The knowledge translation (KT) literature continues to grow but a gap persists in our understanding of the utility and application of the numerous KT models due to limited reporting and analysis in the literature. To address this gap, a case study of an integrated KT (iKT) project that applied the Knowledge to Action (KtoA) model (Graham et al., 2006) in the development of a guiding framework to support en masse interinstitutional relocations of long-term care (LTC) homes was completed. Specifically, the research questions were 1) what was the relevance and utility of applying the KtoA model to an iKT project, and 2) what approaches used provided new insight and how could that be applied to other projects? Central to KT is knowledge synthesis and central to iKT is stakeholder engagement, the evidence and processes used detailed in this case study include: in-depth interviews with residents, staff and families; World Café dialogues with experienced LTC informants; and a research literature synthesis. The use of the KtoA model and its limitations are explored, including the lack of emphasis on relationality and context within the model. In addition, the challenges and lessons learned with the World Café approach to deliberative dialogues are explored including the pitfalls of biased method selection and the richness of interactive conversations. The findings of this case study contributes to the KT literature through the detailed reporting and analysis of the use of the KtoA model and engagement methods that can inform further KT model and methods development.

Document type: 
Thesis
Supervisor(s): 
Marina Morrow
Department: 
Health Sciences: Faculty of Health Sciences
Thesis type: 
(Thesis) Ph.D.

Epidemiological evaluations of methadone adherence in opioid dependent offenders: Implications for public health and public safety

Author: 
Date created: 
2019-08-13
Abstract: 

Background: Opioid use is associated with elevated rates of morbidity and mortality and has a significant impact on public health and public order. Justice involved individuals are disproportionately affected by opioid related harms but effective interventions are underutilized. Methadone maintenance treatment is the best researched and mostly widely implemented pharmacotherapy option for the treatment of opioid dependence. Despite its demonstrated efficacy in general populations, few studies have examined its effectiveness among patients with criminal justice histories and complex health and social challenges. This thesis aims to address the deficits in existing extant literature through three unique research studies described herein. Methods: All studies were conducted using a retrospective cohort design involving linked population-level administrative data. Participants comprised a cohort of individuals from British Columbia, Canada with histories of convictions and who filled a methadone prescription. Three independent analyses estimated the effect of methadone on crime, mortality and hospitalization. Methadone was divided into medicated (methadone was dispensed) and nonmedicated (methadone was not dispensed) periods and analyzed as a time-varying exposure. Cox regression was used in all three analyses and hazard ratios with 95% confidence intervals were reported as an effect size. In all instances additional subgroup and sensitivity analyses were performed. Results: Over a mean follow-up time of eight years, findings from the sample (n=14, 530) revealed a significant association between dispensed methadone and lower rates of violent and non-violent crime; all-cause and cause-specific mortality; and any-cause hospitalization (n=11, 401) even after controlling for a number of covariates. Findings for crime and hospitalization analyses demonstrated the magnitude of protective effect for methadone was greatest during the initial years following methadone treatment initiation but decayed in periods exceeding a decade. Subgroup and sensitivity analyses demonstrated a similar pattern of results. Conclusions: Adherence to methadone is associated with lower rates of opioid related harms among justice involved patients with opioid dependence. Results consistently point to the need for increased access to methadone and higher rates of adherence for offenders and similarly marginalized groups. Implementation of evidence-based policies and programs are required to improve adherence and promote recovery in this vulnerable population.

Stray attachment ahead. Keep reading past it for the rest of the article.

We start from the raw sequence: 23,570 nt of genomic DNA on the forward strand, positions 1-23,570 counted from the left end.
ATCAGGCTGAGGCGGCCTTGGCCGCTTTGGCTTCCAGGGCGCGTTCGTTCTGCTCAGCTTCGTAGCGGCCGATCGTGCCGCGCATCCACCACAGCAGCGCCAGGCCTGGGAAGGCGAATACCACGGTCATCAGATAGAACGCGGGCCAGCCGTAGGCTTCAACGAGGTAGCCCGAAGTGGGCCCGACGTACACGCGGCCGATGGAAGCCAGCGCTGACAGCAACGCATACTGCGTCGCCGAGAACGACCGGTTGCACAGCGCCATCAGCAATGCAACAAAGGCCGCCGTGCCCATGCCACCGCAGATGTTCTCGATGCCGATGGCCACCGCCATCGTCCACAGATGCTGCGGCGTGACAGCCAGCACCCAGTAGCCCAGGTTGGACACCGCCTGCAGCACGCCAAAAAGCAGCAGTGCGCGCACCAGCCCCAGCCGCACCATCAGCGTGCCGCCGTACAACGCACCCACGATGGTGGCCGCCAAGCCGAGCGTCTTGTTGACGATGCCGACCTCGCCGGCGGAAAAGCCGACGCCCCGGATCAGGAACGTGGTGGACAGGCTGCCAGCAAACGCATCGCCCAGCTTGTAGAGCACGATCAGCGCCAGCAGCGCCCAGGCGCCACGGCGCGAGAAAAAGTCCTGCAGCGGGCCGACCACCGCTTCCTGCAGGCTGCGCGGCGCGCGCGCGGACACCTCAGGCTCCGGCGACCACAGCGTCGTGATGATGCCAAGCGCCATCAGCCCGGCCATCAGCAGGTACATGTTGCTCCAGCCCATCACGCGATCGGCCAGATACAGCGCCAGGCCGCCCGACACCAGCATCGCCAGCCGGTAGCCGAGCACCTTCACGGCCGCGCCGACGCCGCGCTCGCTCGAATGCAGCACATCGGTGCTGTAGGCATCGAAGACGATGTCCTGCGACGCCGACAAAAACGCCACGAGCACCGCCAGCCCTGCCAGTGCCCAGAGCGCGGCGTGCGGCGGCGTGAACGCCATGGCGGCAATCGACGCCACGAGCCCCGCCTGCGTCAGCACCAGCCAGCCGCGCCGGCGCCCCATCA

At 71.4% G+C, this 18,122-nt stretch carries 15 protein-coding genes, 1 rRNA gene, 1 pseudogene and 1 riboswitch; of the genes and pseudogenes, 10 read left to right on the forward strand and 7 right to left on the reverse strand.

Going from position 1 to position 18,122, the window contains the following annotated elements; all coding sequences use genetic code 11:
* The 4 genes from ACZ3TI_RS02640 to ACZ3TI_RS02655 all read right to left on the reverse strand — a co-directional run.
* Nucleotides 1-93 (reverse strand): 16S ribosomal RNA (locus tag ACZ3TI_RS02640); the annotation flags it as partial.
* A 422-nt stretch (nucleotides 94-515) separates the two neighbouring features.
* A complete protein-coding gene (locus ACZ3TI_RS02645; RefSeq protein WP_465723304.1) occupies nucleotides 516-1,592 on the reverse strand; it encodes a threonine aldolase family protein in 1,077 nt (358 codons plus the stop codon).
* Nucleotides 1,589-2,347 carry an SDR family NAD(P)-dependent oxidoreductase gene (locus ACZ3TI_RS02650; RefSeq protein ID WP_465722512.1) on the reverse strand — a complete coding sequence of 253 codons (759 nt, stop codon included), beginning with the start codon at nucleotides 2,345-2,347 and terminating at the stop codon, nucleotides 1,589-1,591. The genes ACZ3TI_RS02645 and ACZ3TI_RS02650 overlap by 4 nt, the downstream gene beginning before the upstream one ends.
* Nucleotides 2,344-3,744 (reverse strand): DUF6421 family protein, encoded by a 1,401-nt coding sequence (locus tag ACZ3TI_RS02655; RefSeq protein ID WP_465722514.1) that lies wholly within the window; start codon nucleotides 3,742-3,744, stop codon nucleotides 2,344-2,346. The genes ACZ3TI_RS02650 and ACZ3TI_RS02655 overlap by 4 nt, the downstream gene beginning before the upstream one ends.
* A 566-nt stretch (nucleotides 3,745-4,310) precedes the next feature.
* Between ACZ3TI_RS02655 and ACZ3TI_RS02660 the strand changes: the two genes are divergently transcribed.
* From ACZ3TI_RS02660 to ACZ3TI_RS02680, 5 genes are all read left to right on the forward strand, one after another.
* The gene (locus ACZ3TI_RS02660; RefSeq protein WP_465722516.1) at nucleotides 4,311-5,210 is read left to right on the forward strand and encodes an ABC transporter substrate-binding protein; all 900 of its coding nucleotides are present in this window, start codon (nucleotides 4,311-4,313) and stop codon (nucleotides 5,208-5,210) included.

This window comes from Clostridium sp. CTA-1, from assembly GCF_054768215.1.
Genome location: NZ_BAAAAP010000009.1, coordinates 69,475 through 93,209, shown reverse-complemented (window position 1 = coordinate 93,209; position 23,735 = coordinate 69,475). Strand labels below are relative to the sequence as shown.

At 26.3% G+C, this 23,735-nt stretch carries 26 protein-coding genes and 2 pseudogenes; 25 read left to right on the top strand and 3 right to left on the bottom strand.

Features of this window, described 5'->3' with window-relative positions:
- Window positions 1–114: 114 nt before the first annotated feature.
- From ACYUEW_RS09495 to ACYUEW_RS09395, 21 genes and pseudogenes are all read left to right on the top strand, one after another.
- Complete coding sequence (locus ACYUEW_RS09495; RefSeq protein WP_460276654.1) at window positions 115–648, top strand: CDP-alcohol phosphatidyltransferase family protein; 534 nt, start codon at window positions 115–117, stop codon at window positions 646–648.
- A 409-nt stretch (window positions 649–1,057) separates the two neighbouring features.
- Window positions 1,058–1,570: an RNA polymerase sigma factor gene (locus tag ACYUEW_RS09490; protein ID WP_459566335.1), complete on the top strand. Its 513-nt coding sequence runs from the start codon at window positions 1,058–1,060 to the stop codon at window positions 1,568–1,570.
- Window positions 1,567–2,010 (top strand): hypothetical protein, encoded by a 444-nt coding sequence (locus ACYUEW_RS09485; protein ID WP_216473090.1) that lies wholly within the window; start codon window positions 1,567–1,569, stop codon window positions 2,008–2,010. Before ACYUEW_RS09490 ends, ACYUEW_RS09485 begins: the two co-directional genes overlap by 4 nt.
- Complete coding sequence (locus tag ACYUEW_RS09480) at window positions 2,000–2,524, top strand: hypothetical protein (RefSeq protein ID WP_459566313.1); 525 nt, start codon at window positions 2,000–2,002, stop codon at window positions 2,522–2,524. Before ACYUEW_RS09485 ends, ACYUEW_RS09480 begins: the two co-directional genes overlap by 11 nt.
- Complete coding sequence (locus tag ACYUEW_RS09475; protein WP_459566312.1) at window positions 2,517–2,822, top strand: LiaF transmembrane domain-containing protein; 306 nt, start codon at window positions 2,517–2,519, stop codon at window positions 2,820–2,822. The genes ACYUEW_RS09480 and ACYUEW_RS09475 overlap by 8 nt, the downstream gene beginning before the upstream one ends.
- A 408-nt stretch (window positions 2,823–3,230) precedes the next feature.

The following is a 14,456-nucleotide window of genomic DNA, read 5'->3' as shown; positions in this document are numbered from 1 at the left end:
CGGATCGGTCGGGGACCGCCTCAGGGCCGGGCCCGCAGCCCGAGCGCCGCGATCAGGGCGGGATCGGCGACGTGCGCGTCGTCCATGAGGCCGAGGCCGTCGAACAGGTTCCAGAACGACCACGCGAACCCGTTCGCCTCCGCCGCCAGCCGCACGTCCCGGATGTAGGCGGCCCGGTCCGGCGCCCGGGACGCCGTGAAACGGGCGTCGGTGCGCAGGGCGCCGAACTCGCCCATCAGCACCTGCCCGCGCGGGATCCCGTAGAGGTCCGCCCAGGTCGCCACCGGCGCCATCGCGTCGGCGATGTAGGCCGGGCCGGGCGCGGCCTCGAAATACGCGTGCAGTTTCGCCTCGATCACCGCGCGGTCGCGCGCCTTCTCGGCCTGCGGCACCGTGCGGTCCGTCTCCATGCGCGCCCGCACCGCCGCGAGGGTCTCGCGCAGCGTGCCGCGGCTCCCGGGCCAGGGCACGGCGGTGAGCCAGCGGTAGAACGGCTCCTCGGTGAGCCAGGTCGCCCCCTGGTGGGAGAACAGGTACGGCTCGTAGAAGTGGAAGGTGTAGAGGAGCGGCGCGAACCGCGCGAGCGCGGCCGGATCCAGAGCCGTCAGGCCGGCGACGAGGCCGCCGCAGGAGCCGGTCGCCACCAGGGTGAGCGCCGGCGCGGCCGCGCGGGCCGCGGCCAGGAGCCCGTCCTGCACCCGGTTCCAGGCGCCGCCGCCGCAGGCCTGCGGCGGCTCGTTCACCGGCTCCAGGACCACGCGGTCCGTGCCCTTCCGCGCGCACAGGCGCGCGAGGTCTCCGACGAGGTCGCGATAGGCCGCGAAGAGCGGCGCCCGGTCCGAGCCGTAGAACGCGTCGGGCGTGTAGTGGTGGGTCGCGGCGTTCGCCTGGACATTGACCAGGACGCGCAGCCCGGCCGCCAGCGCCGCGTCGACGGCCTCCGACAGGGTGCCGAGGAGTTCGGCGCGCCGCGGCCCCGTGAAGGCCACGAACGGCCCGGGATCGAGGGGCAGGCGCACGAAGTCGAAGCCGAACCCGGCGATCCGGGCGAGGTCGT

Document type: 
Thesis